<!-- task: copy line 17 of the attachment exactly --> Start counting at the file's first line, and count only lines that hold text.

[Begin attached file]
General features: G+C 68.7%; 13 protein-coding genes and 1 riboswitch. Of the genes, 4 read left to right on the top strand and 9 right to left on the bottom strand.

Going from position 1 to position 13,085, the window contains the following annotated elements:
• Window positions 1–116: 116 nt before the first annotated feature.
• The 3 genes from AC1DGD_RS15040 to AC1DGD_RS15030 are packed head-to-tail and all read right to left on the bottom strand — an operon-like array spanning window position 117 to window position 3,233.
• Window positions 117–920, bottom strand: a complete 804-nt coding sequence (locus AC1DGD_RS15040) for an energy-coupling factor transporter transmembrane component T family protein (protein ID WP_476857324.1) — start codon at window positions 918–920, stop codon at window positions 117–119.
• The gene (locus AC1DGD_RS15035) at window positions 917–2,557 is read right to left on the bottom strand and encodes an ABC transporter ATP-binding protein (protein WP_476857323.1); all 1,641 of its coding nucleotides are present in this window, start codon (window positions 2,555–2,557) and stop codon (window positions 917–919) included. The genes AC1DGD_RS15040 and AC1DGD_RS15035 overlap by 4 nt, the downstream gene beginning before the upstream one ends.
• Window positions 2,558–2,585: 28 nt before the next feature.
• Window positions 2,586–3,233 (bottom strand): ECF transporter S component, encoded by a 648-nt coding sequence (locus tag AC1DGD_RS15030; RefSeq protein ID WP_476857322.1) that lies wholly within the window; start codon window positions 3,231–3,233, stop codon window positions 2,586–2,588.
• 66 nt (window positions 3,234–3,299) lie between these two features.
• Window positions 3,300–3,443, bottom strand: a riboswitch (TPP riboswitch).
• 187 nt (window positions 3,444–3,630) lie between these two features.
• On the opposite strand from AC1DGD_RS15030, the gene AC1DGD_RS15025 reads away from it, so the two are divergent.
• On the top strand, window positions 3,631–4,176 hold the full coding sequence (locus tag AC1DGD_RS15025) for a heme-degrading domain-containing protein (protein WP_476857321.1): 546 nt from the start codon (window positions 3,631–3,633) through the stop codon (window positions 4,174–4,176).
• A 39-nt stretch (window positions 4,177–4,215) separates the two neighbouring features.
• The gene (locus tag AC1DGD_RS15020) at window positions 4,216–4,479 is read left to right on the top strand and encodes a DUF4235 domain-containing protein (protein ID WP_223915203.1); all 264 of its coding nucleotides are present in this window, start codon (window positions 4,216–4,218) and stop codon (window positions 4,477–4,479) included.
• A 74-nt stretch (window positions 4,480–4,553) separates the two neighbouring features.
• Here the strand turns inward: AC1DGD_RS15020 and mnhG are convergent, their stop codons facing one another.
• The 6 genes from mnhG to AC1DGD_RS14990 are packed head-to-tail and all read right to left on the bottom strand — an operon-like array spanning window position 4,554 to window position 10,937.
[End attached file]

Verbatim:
• Here the strand turns inward: AC1DGD_RS15020 and mnhG are convergent, their stop codons facing one another.